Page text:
Sorry! I'm a day late with this review as well. I completely failed to get it posted before ep 2.9 aired yesterday. In my defense, this particular review turned out to be about twice the length of most of the other review posts. I appear to have had a lot to say about this episode.
I'm really going to try to get the review post for ep 2.9 up before 2.10, but going by current evidence, I'm not promising!
Shirtless award: Jason and Hercules
Angsty emotional meltdown award: Pythagoras
Surprise minor character return award: Critias
Surprise badass loyalty award: Delmos
The episode gets going with a lot of information very quickly. We start with Hercules going to see Medusa at the hunting lodge in the woods where she is hiding out, and where she is crying and clearly terrified that she is cursed forever for having killed The Oracle. No matter how much Hercules tries to comfort her, there’s not much he can really say to counter that.
Then, equally quickly, we see the bronze bull being prepared, and Pythagoras informing Jason of what is going to happen. Jason looks shocked – the bronze bull is only for, “traitors and people who have betrayed Atlantis”. Apparently, Melas has decided that killing The Oracle and blaspheming the gods counts.
We also discover the reason why Melas was so ready to betray Jason and Ariadne – Pasiphae is holding Cassandra, the young trainee Oracle hostage. Melas has sworn to protect her with his life, and is now Pasiphae’s pawn as long as she holds the girl. You can’t help but think that if the girl was so important, she ought to have been better guarded in the first place!
At this point, though, I have to ask - why the bull? We now know that Melas is being forced to arrange a situation where Jason will die, and he is under duress, but why does he have to die in the bronze bull? It seems that Melas himself is the one who chose the punishment, and several people were surprised that it was the bull, as that is, apparently, reserved only for the most terrible of traitors. Arguing that what Jason is alleged to have done is treachery seems a long shot. But more importantly, Melas has always been supportive of Jason and Ariadne in the past. Yes, we know that he is under duress to make sure that Jason dies, but if he still cares at all for them, surely he could choose another method of execution, something quicker and less agonising, something other than, as Pythagoras describes it, “the cruellest of deaths,”?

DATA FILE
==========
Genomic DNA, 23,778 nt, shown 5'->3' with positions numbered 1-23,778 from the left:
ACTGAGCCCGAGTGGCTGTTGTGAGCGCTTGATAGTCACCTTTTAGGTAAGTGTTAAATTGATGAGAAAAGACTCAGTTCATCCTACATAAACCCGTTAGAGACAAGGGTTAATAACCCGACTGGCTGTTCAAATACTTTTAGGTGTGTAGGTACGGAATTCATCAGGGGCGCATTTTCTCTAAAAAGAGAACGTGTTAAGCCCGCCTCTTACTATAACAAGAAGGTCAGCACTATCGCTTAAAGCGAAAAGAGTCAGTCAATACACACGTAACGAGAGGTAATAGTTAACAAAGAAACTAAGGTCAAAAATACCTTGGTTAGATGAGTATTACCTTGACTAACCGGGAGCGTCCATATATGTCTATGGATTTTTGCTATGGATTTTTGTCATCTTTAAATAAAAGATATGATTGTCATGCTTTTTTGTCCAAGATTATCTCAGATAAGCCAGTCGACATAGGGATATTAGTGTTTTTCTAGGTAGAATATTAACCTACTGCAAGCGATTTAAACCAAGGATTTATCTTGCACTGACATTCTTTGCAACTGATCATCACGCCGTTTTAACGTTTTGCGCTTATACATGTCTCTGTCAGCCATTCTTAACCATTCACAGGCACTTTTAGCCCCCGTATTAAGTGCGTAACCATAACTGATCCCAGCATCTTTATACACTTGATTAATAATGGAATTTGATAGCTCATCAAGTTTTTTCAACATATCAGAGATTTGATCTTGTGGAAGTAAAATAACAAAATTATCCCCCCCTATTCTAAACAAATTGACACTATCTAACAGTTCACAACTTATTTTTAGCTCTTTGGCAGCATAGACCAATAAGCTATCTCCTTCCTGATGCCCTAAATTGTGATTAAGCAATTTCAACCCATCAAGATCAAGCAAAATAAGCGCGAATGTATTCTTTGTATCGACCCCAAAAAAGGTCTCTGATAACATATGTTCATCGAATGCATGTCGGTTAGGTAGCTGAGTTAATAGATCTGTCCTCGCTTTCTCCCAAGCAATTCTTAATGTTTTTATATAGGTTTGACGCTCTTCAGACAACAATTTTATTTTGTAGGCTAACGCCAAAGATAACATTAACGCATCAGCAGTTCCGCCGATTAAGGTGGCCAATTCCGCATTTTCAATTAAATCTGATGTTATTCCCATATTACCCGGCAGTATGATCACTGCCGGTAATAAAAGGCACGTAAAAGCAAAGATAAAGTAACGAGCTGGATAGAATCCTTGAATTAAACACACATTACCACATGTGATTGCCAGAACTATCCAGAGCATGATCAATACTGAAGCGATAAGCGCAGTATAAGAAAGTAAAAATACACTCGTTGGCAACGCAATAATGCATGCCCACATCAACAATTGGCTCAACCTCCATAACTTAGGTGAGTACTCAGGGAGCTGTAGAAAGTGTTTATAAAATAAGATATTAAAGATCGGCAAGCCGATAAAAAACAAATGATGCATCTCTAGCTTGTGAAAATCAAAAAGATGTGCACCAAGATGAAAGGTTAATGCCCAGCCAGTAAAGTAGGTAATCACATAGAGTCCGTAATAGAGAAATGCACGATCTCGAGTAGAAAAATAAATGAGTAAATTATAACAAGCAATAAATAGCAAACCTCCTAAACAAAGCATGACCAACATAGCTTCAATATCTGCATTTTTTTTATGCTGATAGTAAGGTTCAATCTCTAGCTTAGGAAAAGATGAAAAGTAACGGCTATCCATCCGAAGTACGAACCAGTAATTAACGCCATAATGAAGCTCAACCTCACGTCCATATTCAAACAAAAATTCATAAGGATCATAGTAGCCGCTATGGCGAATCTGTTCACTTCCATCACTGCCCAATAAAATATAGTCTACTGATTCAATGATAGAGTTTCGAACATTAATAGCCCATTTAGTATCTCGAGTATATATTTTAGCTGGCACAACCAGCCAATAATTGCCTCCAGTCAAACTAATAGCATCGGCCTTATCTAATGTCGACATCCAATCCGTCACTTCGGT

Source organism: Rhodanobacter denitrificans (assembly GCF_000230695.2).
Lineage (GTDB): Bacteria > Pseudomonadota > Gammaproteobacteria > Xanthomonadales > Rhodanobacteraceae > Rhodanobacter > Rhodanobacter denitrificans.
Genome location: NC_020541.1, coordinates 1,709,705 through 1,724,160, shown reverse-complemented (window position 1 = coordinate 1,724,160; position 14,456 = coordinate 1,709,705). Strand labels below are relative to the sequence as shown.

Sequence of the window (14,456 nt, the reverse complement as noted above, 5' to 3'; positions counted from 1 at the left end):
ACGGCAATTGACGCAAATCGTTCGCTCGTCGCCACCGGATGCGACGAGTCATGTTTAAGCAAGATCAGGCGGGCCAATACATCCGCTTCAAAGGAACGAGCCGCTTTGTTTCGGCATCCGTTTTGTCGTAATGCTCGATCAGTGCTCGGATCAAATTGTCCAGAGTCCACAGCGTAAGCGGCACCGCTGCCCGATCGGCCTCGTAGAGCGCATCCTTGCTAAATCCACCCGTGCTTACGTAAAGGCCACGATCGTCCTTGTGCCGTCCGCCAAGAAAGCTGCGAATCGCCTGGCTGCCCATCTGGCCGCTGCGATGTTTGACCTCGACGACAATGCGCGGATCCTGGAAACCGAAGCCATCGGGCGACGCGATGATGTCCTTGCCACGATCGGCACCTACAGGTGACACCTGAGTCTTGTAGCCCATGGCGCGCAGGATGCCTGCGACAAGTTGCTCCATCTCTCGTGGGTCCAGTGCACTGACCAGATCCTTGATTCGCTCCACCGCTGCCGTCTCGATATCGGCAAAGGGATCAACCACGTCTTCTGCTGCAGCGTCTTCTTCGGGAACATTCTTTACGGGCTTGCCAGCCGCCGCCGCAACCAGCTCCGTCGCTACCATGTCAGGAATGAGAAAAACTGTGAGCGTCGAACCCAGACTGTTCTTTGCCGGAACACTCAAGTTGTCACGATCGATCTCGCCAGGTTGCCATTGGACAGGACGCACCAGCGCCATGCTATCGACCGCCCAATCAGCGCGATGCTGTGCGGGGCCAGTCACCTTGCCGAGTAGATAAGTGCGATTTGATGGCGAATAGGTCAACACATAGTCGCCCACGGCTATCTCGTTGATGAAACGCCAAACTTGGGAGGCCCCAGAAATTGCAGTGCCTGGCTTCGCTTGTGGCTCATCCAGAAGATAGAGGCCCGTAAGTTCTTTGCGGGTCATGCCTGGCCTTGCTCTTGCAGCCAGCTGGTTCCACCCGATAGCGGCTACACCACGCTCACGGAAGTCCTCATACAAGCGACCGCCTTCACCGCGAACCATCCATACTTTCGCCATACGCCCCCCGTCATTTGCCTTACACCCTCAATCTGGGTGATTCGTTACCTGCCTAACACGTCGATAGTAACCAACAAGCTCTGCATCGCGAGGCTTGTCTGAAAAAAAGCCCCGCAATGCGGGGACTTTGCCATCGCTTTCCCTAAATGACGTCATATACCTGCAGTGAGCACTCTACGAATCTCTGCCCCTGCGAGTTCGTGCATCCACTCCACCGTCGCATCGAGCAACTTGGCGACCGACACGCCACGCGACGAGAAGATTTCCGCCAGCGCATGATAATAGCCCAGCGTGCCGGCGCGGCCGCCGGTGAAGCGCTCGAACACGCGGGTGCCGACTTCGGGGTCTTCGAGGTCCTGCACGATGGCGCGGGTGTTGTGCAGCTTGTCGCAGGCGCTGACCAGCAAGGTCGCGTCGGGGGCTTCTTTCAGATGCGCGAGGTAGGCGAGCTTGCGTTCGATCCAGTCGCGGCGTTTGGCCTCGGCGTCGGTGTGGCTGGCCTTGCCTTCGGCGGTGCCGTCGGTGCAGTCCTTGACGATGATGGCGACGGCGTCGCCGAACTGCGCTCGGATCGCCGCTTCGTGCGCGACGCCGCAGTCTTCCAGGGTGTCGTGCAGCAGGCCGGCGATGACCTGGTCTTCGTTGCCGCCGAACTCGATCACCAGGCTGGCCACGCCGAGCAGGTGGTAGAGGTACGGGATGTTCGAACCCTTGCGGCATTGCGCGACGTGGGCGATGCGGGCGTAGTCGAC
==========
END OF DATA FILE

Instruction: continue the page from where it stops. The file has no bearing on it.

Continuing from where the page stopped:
Perhaps it is Pasiphae who is pushing for the bull as opposed to any other punishment, since Melas at one point argues to Pasiphae that it is a ‘cruel death’. But even for Pasiphae that seems unnecessarily cruel. She just wants Jason dead and out of the way, so surely any form of death will do the trick? Why insist on the bronze bull?
When you add Hercules into the situation, it makes even less sense for him to be sentenced to the bull as well. I can’t help but think that either the scriptwriters really wanted to ramp the stakes up, or possibly they still had the big bull prop from series 1 and wanted to get their money’s worth out of it! Either way, like a few too many plots in Atlantis, if you poke it a little too hard with common sense and narrative logic is begins to waver rather alarmingly.
Ariadne is clearly in a difficult position, with Melas constantly throwing thinly veiled threats about blaspheming and challenging the word of the gods (which, since he speaks for the gods, basically means challenging *him*). Pythagoras and Hercules were obviously hoping, possibly even expecting Ariadne to listen to them and release Jason when they go to petition her on Jason’s behalf. Considering how much they have done for Ariadne throughout the series so far, it’s not an unreasonable assumption that as queen, she would be able to influence events in their favour. And yet she refuses to change the sentence, Hercules is warned off ‘blaspheming’ when he insists that Jason is innocent of the crime, against the word of the gods, and they are unable to produce Medusa to testify to Jason’s innocence, so Ariadne’s answer is unequivocal – “there can be no clemency, only justice”.